Tuesday, January 10, 2012
For Christmas, I got a bruise.
I spent the afternoon riding along the Florida highway, bumping up against the window, and lamely offering up my veins for IVs and bloodwork. In other words, I spent Christmas going to the hospital with an obstruction. And while the holiday holds little whatever for me since I celebrate Hanukkah, the chill of the hospital air conditioning was not something I had missed enough to appreciate it, and it became the beginning of my two week stay.
At first, my arm was swollen from an arterial stick, but slowly it turned into a rotten bruise on the outside of my elbow. Granted, I knew none of this, only that it throbbed and I didn’t understand why. It wasn’t until I was standing in the mirror, post-shower, 2 weeks later that I gave myself a look of disgust and bemusement at the purple and red bruise clamped on my arm.
In more ways than one, and totally metaphorically, I feel like I’ve been put in a blender and shaken up and emerged fully bruised. If I - or the innocent people walking by me - didn’t know that I’d spent my time in the hospital recently, it would seem as though I was the latest victim in my latest TV obsession (‘Criminal Minds’) and that my bruises may be the result of something else entirely. But in truth, we all know they’re only from needles and blood thinners and incision sites etching up my abdomen.
And if I’m sounding bleak and exhausted and frustrated, it’s likely because I’m feeling all of those things at the current moment. There may be silver linings to every cloud, but then again sometimes it’s just a rain cloud and all it does it get you soaking wet.
In the hospital, I had refused to don the Johnny shirt that had been left on my bed. Up until the morning of my surgery when I had no other choice, I had lounged and slept in my own clothes, trying to remain my own self. But January 3rd rolled around against all odds, and I slipped into the Johnny and into my survival mode, trying to forget about what was going to happen in the coming hours and the pain I was simply waiting around for.
I cried, wiped at my face aimlessly, held on to my teddy bear, said good-bye to my family, and felt the push of the anesthetic as the ceiling began to spin and white noise build up in my ears. Then a second, a solid moment in time gone, and I was rolling around in my bed crying out for pain medication. I opened my eyes, saw the clock, and knew nothing good had come of it.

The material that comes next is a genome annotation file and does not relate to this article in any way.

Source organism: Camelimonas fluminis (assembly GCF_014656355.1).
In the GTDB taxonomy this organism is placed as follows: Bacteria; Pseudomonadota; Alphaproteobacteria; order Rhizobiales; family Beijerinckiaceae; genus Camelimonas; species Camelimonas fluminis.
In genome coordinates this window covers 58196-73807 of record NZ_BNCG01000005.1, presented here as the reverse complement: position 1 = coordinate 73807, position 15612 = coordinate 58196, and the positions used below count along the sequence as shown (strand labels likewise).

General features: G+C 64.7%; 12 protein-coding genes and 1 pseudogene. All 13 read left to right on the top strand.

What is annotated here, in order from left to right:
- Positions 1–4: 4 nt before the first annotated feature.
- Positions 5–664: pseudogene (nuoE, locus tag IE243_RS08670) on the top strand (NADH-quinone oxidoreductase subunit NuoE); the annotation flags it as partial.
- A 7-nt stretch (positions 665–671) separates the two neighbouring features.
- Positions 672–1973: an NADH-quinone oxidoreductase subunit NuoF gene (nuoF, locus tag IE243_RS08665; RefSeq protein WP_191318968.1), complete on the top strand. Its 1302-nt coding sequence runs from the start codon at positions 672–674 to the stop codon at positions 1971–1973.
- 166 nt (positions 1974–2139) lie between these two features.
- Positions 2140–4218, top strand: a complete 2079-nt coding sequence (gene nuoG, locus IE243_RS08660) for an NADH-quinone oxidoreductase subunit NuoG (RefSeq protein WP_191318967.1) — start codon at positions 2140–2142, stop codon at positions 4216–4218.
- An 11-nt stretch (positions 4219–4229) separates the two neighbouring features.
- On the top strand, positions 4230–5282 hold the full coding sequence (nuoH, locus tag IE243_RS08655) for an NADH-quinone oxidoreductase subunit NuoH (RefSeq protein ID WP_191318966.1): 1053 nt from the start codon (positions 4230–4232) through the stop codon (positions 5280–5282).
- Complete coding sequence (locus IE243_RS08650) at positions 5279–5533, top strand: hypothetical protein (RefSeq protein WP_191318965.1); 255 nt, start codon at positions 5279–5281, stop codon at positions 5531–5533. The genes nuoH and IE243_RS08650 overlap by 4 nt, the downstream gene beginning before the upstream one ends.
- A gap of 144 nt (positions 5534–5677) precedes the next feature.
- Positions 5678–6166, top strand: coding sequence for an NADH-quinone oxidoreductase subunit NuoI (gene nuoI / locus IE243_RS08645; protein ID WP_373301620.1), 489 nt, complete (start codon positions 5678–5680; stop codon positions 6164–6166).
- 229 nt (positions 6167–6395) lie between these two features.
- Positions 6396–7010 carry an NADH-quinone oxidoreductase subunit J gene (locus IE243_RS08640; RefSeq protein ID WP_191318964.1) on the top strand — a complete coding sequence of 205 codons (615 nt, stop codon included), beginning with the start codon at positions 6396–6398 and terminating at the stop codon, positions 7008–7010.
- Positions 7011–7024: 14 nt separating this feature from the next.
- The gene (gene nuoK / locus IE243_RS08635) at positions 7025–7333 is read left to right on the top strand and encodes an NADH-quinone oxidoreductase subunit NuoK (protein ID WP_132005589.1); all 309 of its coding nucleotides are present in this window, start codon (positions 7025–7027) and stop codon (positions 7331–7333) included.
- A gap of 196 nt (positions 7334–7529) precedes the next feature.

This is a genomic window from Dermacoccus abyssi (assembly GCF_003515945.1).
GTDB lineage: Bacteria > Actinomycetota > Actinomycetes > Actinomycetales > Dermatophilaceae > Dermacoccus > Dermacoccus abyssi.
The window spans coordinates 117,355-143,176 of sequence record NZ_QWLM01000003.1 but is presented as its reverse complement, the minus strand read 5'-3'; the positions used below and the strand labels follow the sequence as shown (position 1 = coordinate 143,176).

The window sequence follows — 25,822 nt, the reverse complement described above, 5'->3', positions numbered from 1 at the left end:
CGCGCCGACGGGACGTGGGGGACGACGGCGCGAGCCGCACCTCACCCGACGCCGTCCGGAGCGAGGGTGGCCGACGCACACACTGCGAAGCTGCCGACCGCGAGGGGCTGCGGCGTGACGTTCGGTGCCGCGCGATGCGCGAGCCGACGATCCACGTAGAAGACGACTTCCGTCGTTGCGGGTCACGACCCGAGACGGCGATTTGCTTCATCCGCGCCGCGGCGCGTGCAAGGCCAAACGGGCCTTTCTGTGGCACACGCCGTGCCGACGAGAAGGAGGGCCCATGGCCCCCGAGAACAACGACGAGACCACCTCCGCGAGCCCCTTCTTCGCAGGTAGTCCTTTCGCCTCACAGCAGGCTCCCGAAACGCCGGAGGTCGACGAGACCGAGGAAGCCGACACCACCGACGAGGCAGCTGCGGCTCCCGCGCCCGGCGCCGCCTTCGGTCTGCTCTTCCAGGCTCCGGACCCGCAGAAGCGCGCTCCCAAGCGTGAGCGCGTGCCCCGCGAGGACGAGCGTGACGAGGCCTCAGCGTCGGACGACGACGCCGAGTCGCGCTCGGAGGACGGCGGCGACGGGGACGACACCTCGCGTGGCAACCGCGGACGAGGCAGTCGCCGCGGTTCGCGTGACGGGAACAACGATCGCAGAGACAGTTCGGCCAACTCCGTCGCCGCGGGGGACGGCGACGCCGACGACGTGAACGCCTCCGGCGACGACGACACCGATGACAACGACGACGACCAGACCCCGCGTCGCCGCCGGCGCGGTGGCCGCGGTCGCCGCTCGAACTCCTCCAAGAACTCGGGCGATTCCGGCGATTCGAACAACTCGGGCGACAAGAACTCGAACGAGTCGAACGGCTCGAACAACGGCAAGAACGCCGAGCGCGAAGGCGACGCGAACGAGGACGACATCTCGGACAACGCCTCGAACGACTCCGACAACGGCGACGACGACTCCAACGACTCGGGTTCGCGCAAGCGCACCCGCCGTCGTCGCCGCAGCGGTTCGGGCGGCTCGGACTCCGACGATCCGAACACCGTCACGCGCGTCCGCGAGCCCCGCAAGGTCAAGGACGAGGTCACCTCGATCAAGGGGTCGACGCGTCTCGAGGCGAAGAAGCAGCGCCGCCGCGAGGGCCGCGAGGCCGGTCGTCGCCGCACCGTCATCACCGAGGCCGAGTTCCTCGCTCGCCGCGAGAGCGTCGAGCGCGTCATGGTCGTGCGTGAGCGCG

Only an hour or so had passed. If the surgery had gone as planned, it would have been a couple of hours. But I couldn’t attend to my broken heart and broken body at the same time, and tried to force myself to sleep. It was only my second surgery, but somehow the uneventfulness in the immediate aftermath frightened me. I wasn’t fixed, I was still a mystery.
In the time that’s passed in the last week, more helpful information has emerged and I fight to see the silver lining in my rain cloud of a holiday break. I still have to deal with the scars, the tiny x carved into my belly where a new stoma could have landed, the pain and my overwhelming inability to sleep.
Then there’s the people that call on the phone to see how I am. And as much as I am truly grateful and appreciative of their concern and time, I feel as though I’ve become this crazy caricature of myself. I’m all for awareness and enlightenment, but when I become the local gossip of the ‘girl who’s always sick’, I’d rather crawl under my covers and not come out. I’m tired to reciting the same thing to each person that calls, tired of hearing my grandparents relay the same practiced script to their friends, tired of my medical life being as public as a celebrity’s twitter feed. Yes, I may be chronically ill, but that isn’t who I am and for once I’d prefer to talk about something other than my enigmatic bowels.
I have no great lesson to share or offer up, no polished moral to deliver. Only the bruises on my body tell the story I am sick of hearing, the purple splotches that will likely alarm the public and serve as reminders to the two weeks I lost to a hospital bed.
Surgery hurts. IBD sucks. Bruises are tender - but they do heal. A bruised heart may take some more time than my sore arms and belly, but maybe if I hold it just gentle enough, I can hold the broken pieces together until I am strong enough to run forward with my life.
Bruised or not, broken or fixed, I am myself, and even if others forget that sometimes - I promise myself I never will.